Newswise — Springtime seed and garden catalogs are meant to tempt gardeners, but their colorful photos also can spark children's interest in learning more about gardening, the environment, food and nutrition, said Evelyn Neier, state coordinator for the Kansas Junior Master Gardener Program.
Older children will be able to read the catalogs; younger children usually find them visually appealing, said Neier, a horticulturist, who also is a Kansas State University Research and Extension 4-H youth development specialist.
Gardening can be a family-friendly activity that encourages healthy physical activity and a greater appreciation for the environment, while also providing fresh-tasting homegrown vegetables and fresh-cut flowers, said Neier, who encourages parents to invite children to look at the catalogs with them.
Taking children to a spring garden or flower show; nursery or garden center, hardware or other store with a gardening section also can nurture the child's interest in gardening, she said.
Checking out new or newer varieties or plants that may produce pink heirloom tomatoes, purple carrots or white, rather than purple, eggplants may be all that it takes to interest children in growing " and eating " a greater variety of health-promoting fruits and vegetables, she said.
Seeds are inexpensive and don't require much room to grow, said Neier, who encourages families with a budding interest in gardening to start with a small garden space or containers on a porch, patio or deck.
"Planting seeds and watching them grow can hold a child's interest," she said. Early spring plants such as leaf lettuce, spinach or peas, also can help to build enthusiasm for melons or pumpkins that require a longer growing season, but are pleasing to children.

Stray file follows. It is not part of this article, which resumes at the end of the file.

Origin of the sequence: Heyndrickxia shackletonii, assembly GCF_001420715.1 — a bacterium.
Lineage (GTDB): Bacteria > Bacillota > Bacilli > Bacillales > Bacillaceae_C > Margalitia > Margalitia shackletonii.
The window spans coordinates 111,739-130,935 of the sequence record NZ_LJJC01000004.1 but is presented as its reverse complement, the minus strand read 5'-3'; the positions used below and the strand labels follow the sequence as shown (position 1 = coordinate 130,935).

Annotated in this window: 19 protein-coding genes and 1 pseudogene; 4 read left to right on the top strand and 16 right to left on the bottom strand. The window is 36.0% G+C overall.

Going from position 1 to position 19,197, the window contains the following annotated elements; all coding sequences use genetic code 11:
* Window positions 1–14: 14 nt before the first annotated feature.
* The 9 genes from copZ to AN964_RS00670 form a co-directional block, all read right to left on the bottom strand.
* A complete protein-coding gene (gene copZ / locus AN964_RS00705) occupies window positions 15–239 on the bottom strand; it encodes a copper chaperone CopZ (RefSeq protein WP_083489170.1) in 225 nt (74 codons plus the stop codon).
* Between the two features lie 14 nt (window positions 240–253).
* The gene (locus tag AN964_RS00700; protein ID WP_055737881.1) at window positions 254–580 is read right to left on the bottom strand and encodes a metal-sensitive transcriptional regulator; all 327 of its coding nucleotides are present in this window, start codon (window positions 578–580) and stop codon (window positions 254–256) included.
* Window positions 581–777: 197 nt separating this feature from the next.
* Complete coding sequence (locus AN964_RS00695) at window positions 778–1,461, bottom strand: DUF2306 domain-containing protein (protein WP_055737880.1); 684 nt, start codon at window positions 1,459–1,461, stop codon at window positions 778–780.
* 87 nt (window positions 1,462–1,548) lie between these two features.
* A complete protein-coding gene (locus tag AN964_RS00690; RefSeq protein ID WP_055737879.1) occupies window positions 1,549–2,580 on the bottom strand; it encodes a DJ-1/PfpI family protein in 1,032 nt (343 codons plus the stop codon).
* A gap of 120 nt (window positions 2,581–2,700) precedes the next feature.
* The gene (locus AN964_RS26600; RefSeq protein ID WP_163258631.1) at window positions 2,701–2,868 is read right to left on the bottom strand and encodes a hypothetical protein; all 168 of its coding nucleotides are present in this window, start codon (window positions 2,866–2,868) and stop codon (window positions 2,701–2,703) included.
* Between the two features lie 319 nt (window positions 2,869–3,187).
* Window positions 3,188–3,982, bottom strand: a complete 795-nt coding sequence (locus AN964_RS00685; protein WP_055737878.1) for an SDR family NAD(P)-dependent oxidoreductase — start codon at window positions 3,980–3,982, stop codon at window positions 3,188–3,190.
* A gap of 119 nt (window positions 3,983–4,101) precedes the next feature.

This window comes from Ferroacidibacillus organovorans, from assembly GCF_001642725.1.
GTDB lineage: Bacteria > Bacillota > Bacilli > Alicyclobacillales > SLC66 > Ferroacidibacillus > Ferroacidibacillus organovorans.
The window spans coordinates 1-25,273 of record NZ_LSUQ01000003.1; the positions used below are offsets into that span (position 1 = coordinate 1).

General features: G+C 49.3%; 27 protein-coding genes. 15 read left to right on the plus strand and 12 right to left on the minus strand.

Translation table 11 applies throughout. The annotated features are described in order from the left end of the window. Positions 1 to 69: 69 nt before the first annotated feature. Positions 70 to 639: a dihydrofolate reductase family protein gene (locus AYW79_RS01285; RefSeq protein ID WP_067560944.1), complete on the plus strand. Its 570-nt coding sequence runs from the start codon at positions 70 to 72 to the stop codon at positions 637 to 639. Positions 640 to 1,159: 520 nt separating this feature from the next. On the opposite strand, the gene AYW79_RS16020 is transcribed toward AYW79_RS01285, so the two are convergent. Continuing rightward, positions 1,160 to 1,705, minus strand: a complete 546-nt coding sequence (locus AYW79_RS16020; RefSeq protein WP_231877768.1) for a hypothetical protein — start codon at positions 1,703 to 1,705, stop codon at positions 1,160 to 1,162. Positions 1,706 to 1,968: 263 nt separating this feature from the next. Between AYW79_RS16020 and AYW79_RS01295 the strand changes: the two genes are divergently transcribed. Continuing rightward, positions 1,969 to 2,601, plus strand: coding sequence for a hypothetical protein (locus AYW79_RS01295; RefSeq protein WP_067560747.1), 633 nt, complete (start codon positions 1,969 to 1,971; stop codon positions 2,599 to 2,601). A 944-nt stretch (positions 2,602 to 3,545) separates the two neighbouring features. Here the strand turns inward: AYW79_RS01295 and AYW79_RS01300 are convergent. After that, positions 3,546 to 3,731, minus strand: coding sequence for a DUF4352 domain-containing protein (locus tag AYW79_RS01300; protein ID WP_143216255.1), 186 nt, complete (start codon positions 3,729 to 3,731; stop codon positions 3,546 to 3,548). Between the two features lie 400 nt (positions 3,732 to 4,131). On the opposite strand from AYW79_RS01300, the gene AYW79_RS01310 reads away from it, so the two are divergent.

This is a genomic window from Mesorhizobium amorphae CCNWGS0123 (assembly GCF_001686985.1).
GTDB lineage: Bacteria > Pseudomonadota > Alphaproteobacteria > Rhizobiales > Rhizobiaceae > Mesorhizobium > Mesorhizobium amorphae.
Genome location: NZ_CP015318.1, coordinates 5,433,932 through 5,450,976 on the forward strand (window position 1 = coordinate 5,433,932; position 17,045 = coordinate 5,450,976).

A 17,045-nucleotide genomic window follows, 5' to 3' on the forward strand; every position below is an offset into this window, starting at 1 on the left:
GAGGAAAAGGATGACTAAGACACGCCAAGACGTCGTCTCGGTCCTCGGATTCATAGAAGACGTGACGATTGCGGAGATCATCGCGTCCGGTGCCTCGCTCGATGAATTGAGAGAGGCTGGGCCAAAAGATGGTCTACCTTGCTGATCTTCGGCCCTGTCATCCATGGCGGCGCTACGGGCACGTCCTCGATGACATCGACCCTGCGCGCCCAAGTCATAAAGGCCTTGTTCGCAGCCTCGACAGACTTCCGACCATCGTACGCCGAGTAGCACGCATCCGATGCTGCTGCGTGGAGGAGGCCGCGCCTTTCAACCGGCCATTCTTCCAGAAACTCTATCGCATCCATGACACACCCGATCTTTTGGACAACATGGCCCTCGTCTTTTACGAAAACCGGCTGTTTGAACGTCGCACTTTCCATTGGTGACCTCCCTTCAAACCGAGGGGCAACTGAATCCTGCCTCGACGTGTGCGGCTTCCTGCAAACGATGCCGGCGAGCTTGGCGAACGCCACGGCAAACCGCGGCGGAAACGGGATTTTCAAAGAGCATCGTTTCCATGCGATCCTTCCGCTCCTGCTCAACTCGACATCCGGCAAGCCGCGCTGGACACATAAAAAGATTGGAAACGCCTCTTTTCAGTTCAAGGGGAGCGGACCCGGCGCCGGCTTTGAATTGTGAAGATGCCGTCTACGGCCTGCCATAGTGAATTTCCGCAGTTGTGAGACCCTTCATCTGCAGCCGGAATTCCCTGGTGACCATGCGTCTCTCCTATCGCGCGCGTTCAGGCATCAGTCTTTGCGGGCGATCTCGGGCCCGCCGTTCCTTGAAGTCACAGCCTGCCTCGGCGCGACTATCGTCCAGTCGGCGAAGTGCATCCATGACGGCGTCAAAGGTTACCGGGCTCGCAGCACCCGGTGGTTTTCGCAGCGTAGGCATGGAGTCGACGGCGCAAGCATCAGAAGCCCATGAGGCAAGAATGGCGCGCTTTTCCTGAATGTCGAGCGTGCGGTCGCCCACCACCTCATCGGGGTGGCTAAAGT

Mixing flowers with vegetables can add color and texture to a flower bed or container gardens, Neier said.
"Being a gardener isn't a prerequisite, but starting small is recommended. Planting too large a garden can make a pleasurable hobby a chore," said Neier, who advised beginning gardeners to choose a couple of different plants that grow well in Kansas.
A list of flowers that grow well in Kansas is available at county and district K-State Research and Extension offices and on Extension's horticulture Web site: www.oznet.ksu.edu/horticulture. Click on Prairie Star Flowers for a list of annuals that bloom well in Kansas or Prairie Blooms for a list of perennial flowers that also perform well.
The Kansas Junior Master Gardener Program, which combines science, language arts, mathematics, social studies and life skills, is partially supported by a grant from the U.S. Department of Agriculture's Family Nutrition Program. More information on the program is available at K-State Research and Extension offices and on the Kansas 4-H Web site: www.kansas4h.org , and click on Programs.
K-State Research and Extension is a short name for the Kansas State University Agricultural Experiment Station and Cooperative Extension Service, a program designed to generate and distribute useful knowledge for the well-being of Kansans. Supported by county, state, federal and private funds, the program has county Extension offices, experiment fields, area Extension offices and regional research centers statewide. Its headquarters is on the K-State campus in Manhattan.